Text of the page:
Although differing slightly from World Bank estimates, the 2009 edition of the CIA World Fact Book, per the International Monetary Fund, lists the United States GDP (Gross Domestic Product: market value of all goods and services) at just over $14.6 trillion, which is surpassed only by the combined $15.9 trillion GDP of the 27-nation European Union. Yet perhaps most interesting is how individual American States stack up against the rest of the world.
California, for instance, with a statewide GDP of over $1.9 trillion, would be the ninth-ranked economy in the world -- nestled on the list between Italy and Brazil -- if it stood as an individual nation. You've probably heard that somewhere before. However you likely didn't know that Texas and New York, with GDPs around $1.1 trillion each, rank 15th and 16th respectively, ahead of Mexico and South Korea, and just behind Spain and Australia.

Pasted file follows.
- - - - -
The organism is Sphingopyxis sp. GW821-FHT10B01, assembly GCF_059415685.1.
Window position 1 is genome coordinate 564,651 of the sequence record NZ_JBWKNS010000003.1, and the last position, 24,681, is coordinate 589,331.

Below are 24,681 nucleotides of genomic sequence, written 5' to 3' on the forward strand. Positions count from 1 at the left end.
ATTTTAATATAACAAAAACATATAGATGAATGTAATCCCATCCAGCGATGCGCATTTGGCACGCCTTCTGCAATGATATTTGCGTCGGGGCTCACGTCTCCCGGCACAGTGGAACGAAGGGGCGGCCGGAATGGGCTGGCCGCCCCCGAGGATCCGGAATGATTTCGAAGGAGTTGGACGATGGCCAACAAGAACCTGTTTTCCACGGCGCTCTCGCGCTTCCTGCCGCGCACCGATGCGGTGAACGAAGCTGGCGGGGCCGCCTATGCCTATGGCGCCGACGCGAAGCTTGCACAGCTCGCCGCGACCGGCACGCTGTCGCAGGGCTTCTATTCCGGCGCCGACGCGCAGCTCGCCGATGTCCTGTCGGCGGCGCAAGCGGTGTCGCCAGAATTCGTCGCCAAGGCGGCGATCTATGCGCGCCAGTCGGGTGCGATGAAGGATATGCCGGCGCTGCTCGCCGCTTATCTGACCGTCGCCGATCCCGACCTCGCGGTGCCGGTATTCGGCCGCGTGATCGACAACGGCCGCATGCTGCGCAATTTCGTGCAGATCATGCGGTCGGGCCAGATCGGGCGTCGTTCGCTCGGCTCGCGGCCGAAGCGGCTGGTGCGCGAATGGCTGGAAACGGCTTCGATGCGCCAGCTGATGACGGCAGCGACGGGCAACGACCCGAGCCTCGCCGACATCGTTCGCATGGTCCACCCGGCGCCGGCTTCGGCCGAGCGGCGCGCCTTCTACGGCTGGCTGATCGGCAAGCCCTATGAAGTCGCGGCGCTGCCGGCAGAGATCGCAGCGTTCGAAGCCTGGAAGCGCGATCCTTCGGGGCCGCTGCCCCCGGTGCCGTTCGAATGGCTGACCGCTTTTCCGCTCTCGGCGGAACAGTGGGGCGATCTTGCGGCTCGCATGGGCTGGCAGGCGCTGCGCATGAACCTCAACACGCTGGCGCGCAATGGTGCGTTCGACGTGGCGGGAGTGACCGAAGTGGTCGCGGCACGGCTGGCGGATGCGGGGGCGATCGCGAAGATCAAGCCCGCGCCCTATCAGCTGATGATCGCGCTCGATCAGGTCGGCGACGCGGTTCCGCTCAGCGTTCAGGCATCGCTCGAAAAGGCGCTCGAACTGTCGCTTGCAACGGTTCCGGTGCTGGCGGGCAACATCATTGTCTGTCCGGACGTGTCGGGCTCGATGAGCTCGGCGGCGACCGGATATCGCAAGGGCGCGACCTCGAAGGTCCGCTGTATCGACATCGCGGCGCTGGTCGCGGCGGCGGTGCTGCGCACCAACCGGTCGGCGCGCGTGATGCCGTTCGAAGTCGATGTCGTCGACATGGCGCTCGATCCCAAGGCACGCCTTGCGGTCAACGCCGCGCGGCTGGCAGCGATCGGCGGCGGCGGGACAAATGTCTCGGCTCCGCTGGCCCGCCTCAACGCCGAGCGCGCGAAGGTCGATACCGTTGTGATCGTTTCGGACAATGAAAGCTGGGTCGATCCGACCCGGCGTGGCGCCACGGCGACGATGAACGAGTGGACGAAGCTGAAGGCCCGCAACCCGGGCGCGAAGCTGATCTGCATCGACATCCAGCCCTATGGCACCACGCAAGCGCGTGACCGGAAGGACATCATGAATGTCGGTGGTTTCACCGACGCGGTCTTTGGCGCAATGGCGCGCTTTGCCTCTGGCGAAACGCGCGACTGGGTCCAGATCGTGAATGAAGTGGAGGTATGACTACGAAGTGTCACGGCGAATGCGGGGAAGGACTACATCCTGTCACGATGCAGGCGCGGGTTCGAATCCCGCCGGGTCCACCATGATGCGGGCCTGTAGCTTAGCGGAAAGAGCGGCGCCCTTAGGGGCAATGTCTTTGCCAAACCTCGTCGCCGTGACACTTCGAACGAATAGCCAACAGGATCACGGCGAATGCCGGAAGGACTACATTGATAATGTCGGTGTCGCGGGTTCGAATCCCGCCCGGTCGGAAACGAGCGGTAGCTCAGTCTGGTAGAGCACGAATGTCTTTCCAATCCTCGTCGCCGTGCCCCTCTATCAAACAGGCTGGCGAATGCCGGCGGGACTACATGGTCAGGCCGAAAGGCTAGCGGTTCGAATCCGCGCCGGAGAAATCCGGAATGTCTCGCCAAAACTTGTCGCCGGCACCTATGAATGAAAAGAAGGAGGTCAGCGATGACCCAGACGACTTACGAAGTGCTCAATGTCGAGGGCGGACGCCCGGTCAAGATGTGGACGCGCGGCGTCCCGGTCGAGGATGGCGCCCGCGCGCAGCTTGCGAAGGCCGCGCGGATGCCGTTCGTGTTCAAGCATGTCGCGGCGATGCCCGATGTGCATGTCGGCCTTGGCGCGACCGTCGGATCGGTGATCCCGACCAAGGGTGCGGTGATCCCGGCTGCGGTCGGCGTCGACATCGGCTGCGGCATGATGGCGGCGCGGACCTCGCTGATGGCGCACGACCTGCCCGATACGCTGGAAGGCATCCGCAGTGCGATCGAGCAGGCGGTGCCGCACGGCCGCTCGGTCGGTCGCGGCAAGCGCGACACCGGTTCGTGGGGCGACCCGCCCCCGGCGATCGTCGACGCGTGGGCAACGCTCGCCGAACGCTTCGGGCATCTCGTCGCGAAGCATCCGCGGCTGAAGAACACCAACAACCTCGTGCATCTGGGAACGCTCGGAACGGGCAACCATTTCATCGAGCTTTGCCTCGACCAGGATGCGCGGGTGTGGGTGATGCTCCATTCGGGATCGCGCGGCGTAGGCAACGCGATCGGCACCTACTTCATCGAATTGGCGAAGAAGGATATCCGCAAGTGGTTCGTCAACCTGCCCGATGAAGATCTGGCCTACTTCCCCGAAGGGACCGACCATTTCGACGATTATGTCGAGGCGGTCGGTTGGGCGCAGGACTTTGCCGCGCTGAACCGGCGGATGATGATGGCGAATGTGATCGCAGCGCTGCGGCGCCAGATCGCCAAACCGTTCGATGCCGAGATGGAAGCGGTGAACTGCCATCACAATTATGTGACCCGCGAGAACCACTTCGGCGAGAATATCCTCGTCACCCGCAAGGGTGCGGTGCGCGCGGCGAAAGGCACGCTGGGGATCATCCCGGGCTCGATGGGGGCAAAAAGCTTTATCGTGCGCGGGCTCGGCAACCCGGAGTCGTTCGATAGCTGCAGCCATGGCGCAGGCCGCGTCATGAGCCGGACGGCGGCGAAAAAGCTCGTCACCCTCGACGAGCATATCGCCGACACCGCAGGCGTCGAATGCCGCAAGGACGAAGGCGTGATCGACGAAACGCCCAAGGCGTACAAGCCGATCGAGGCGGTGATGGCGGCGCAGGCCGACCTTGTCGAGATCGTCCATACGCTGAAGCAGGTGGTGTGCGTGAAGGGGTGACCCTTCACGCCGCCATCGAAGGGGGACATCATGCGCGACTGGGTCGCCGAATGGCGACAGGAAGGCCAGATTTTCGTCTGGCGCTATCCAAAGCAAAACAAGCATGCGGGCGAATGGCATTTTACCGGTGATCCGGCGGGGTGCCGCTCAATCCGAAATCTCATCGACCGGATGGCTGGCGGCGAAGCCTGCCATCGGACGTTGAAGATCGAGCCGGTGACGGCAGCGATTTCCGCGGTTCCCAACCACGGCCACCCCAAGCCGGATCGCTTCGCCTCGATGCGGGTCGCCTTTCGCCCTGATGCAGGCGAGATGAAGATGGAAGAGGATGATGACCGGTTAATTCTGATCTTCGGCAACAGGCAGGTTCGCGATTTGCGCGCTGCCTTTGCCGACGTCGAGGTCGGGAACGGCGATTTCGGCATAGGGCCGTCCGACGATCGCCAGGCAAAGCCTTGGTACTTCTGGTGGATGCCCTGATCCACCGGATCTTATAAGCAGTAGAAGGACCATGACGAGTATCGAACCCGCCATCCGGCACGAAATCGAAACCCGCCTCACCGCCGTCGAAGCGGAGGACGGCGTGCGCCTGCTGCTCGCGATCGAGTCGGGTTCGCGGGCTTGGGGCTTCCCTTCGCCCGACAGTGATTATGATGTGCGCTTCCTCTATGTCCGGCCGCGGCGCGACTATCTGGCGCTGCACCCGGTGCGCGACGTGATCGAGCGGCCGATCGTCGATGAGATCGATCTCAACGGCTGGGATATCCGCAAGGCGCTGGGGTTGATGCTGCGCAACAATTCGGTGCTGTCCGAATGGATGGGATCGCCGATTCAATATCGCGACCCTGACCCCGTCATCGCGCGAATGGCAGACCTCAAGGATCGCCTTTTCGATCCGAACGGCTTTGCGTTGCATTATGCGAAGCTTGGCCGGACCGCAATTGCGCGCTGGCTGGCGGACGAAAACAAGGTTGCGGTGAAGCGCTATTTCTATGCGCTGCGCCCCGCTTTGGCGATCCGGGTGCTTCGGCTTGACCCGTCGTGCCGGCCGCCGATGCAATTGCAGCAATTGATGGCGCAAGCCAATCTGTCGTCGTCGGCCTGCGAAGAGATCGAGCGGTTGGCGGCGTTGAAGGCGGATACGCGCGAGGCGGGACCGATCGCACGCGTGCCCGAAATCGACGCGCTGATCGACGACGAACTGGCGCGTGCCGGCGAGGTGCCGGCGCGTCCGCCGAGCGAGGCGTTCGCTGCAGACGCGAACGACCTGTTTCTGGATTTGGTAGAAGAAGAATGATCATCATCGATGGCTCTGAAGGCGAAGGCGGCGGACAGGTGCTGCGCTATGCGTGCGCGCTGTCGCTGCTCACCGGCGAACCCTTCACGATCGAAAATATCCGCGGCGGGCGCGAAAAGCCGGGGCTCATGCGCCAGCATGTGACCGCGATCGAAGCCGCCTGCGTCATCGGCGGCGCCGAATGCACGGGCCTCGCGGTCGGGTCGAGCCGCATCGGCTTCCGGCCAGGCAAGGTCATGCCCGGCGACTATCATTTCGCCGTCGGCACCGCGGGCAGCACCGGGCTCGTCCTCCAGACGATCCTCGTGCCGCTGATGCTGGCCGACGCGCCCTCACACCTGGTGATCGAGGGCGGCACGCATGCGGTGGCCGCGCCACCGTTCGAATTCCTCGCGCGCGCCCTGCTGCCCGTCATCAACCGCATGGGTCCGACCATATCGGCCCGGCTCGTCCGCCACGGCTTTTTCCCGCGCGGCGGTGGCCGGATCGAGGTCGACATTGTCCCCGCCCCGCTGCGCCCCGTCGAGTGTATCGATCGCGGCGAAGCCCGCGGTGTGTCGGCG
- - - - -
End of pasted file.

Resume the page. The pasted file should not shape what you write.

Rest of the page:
Other States in the international top 50 include Florida, Illinois, Pennsylvania, New Jersey, Ohio, Virginia, North Carolina, Michigan, Massachusetts, Washington, Maryland and Indiana, each of whom boast of GDPs anywhere between $265-735 billion. With GDP's ranging from $245-263 billion, Minnesota, Arizona, Colorado, Tennessee, Wisconsin and Missouri just missed the top 50. Yet they ranked well ahead of international powers such as Finland, Portugal, Ireland, Israel and the Czech Republic, among many dozens of others.